Gaye Ursula Raubenheimer is said to have told a pupil that he is squint and that’s why he’s dumb. File Picture Courtney Africa/African News Agency(ANA)
Gaye Ursula Raubenheimer is said to have told a pupil that he is squint and that’s why he’s dumb. File Picture Courtney Africa/African News Agency(ANA)

Deputy principal’s 33-year teaching career ends after insulting pupil with squint eyes

By Bongani Nkosi Time of article published Oct 16, 2020

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Johannesburg - A deputy principal’s teaching career of 33 years has gone down the drain, after she was fired for insulting a learner about his squinted eye.

Gaye Ursula Raubenheimer’s axing by the Western Cape Education Department mirrors the extent of verbal abuse cases reported to the South African Council for Educators (Sace) each year.

Data from Sace showed that verbal abuse, victimisation and harassment made up the second-highest case of unprofessional conduct reported against teachers over the last financial year.

Of the 633 cases reported to Sace during 2018/19, 141 were against teachers who used verbally abusive language in school.

The form of misconduct came second to the 295 reported cases of corporal punishment. Sace, the teaching sector statutory regulators, also received 93 cases of sexual misconduct, rape and indecent assault.

In a new ruling seen by The Star, the Education Labour Relations Council (ELRC) declared Raubenheimer guilty of verbal abuse.

Arbitrator Jacobus du Plessis ruled that evidence before him indicated that Raubenheimer told a learner in 2018: “Jy is a skeelgat en dis hoekom jy so dom is. (You’re squinted, that’s why you’re so dumb).”

The learner, whose one eye is skewed, found the utterances so hurtful that Raubenheimer ended up being charged.

Raubenheimer, a master’s degree holder who earned R42 277 a month as a deputy principal at Pacaltsdorp Senior Secondary, denied insulting the learner.

She accused the principal and a teacher of conniving to have her fired. Raubenheimer told arbitration she got the impression the principal felt she was a threat to his job.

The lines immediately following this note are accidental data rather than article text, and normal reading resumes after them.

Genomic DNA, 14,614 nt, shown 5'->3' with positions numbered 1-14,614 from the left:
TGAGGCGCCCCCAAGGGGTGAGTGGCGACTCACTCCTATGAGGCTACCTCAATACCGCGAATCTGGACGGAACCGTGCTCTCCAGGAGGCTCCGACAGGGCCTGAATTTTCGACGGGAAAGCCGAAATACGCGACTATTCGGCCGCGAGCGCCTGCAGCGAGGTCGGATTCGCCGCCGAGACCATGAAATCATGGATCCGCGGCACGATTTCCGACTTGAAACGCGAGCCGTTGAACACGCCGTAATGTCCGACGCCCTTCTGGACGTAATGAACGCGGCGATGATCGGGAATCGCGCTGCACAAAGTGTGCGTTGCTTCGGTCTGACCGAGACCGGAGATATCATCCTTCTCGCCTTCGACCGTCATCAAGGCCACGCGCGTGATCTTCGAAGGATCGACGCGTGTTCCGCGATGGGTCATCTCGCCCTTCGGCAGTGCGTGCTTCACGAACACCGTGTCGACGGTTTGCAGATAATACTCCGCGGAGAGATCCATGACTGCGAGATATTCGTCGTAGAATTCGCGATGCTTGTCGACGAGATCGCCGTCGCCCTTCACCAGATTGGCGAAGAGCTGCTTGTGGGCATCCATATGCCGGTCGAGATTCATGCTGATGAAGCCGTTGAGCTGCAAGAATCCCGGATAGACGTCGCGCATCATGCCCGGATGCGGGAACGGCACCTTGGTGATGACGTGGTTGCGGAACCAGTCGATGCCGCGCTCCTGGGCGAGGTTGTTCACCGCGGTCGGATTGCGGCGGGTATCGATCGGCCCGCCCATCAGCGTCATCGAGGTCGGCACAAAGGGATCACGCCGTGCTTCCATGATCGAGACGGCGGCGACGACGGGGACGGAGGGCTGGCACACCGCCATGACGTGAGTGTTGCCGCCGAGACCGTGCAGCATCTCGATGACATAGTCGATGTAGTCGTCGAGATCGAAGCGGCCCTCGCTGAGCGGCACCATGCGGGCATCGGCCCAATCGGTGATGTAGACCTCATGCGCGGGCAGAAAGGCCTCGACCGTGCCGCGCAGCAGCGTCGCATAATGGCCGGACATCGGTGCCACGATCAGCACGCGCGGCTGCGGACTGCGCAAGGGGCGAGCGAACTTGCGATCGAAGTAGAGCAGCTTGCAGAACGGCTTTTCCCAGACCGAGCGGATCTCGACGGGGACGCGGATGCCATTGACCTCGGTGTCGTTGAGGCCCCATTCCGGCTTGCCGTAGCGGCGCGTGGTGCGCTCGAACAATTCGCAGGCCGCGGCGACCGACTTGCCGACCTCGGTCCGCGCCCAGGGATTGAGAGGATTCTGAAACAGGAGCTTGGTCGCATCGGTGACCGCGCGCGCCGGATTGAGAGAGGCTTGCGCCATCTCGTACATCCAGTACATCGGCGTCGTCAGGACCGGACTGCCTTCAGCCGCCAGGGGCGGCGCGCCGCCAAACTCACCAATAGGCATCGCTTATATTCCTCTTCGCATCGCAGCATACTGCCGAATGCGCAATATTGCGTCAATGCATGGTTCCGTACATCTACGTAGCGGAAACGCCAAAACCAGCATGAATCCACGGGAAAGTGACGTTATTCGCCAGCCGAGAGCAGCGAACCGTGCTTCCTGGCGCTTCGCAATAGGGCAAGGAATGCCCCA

She said the squinted eye utterances against the learner were made by the teacher conniving with the principal.

But a variety of contradictions in her testimony and that of her witnesses did her defence little favours.

It also did not help that she was previously sanctioned for making racist remarks. Du Plessis said this implied she has a tendency of making unbecoming remarks.

Raubenheimer was an Afrikaans expert who achieved a pass rate of 100% for the past 10 years.

“Having heard all the evidence I find on a balance of probabilities, that Raubenheimer was guilty of uttering these words to the learner,” said Du Plessis.

“This, I have no doubt impacted the learner negatively to such an extent that he did not even write the June exam and as per the records of attendance, was close to being deregistered as a learner.

“In view of all the circumstances around the substantive fairness of the dismissal, I find that dismissal was an appropriate sanction,” Du Plessis said.

The dismissal of teachers in cases similar to Raubenheimer did not sit well with the SA Democratic Teachers’ Union, said spokesperson Nomusa Cembi.

“Teachers suffer a lot of verbal abuse from learners and they have no avenue to report the matter. Even if they report, the worst learners get are suspensions.

“We can never approve of teachers verbally abusing learners.

“However, it’s sad that they lose their livelihoods while sentences to learners (for the same offence) do little,” Cembi said.

The Star

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